Major spoilers for An American Werewolf in London ahead.
1981 was certainly a great time for those who wanted to make werewolf movies — just look to the success of cult films like The Howling (1981) and Wolfen (1981) — but after 40 years, not much has come close to matching the award-winning special effects and comedic appeal of the film that topped both for lycanthropic supremacy, John Landis’s An American Werewolf in London (1981).
Beginning along the moors of the British countryside, the film opens on two backpacking American students, David Kessler (David Naughton) and Jack Goodman (Griffin Dunne), who are making their way to Italy with the hopes of reconvening with an old classmate. Despite their warnings from the locals to stay clear of the moors, the two press on into the night, where they find themselves at the (limited) mercy of a voracious creature who kills Jack before biting David and leaving him gravely injured.
You wouldn’t think this initial set-up could be laced with moments of comedy, but it absolutely is. Fresh off his success with both Animal House (1978) and The Blues Brothers (1980), John Landis was perfectly situated to be one of the first to reinject the werewolf narrative with an acute combination of comedic delights and horrific thrills that, for the most part, had been missing since the days of Abbott and Costello. Granted, the humor is rather juvenile and misogynistic, as was the case with Landis’s previous films. For example, when Jack speaks of their classmate and his intention to make love to her, he proclaims to David, and to the entire moor, “She’ll have no choice.” The film’s development, or lack thereof of its only significant female character, Alex Price (Jenny Agutter), the nurse who tends to David’s injury and becomes his romantic interest, doesn’t do the film a whole lot of favors today’s standards, either. Although not that it was ever intentional, there may be an explanation for this if we look a little deeper than the simple transformation premise the film offers.
The simple fact is that David was bitten by a werewolf, a fact that he, and about a dozen of his victims, learn the hard way as he painfully transforms to the sultry sounds of Sam Cooke’s “Blue Moon” during the film’s most iconic scene. In becoming inflicted by a centuries-old curse, the kind of which an undead Jack informs him can only be broken once he dies, David, already an outsider on the streets of London due to his upbringing, is distanced even further from both his place in a different culture and his relationship with Alex. This isn’t the type of film where Alex’s undying love for David is enough to save him from rampaging. Thus, as odd as it may seem, it could be said that there may very well be an element of queer coding to An American Werewolf in London that can be engaged with when one engages with the notion of “hiding one’s identity.”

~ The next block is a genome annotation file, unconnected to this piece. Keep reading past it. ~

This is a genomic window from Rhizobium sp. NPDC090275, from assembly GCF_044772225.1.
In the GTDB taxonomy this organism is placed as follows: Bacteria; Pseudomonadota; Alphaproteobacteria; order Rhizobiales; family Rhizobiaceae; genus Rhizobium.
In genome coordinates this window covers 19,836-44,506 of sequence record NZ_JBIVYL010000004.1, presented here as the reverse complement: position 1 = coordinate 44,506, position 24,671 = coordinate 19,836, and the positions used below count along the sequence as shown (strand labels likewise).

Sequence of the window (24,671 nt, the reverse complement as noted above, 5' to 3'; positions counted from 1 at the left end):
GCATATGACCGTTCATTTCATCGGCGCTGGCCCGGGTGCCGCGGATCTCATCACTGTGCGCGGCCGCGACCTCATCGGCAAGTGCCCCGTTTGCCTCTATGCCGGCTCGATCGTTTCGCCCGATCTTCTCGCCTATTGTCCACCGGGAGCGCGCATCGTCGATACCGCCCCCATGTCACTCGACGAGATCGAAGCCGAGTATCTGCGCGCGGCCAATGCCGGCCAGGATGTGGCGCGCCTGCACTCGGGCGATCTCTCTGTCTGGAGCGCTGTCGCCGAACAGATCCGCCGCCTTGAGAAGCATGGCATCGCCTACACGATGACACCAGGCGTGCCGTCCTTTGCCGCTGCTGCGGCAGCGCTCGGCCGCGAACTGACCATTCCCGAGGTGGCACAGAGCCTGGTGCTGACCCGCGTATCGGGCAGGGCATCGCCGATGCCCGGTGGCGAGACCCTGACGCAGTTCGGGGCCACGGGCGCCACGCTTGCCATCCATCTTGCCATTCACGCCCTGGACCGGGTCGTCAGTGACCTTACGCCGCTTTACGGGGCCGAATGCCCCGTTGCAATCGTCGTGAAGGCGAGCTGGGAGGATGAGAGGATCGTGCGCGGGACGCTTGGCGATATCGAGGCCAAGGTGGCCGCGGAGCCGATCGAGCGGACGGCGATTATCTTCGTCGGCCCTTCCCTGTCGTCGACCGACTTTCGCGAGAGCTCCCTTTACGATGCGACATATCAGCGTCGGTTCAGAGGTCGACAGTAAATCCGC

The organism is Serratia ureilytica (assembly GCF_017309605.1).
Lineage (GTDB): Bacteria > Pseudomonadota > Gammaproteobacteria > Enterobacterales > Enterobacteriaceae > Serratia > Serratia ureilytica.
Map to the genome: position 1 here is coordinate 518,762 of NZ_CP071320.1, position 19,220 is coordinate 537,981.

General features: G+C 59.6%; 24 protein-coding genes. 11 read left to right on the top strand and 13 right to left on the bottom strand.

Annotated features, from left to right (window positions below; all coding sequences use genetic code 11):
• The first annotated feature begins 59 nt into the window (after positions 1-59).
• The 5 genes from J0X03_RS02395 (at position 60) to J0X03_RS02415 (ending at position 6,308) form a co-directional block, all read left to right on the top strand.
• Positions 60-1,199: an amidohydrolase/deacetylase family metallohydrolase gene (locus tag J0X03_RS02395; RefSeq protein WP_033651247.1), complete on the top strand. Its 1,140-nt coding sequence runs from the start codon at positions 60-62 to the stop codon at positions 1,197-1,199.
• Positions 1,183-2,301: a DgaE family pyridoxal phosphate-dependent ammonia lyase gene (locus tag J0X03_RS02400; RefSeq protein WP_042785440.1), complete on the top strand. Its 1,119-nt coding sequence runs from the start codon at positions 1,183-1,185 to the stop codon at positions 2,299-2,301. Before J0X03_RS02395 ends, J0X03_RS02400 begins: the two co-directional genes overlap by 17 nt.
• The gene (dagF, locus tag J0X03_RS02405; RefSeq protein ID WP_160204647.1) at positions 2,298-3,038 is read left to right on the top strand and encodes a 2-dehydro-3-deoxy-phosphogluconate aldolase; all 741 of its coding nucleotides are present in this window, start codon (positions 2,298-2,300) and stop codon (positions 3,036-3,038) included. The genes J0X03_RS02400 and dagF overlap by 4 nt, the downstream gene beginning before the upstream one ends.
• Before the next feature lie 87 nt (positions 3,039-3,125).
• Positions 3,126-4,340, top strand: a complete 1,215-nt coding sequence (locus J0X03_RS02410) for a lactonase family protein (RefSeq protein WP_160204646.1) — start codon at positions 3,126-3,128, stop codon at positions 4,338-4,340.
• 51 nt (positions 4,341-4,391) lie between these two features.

By all measures, An American Werewolf in London is neither a typical comedy nor a typical horror movie, often sacrificing one for the other in a bizarre series of tonal shifts that would hold a lesser movie back. As a result, this queer coding that indirectly underscores the narrative is hidden rather well, especially since the humorous moments are often used as a warning for the more visceral moments that are to come. After David’s first transformation, he awakens naked in a wolf enclosure at the London Zoo, quickly snatching a woman’s red coat in order to cover himself. This results in jeers from several men on the street. Later, as he tries to get himself arrested to avoid hurting more people at the next full moon, he desperately yells to an officer and crowd of bystanders, “Queen Elizabeth is a man! Prince Charles is a faggot! Winston Churchill was full of shit! Shakespeare’s French!” He hopes that this culturally offensive turn of phrase will do the trick, but of course, it doesn’t. What it does do, however, is remind the viewer that comedies of the ‘70s and ‘80s thrived because they could be casually homophobic and transphobic with no repercussions. Like David, queerness is something to laugh at because it stands out as different from the societal norm. And what else could be more different from the norm than a giant, carnivorous wolf roaming the London Underground and going on a killing spree in the middle of Piccadilly Circus?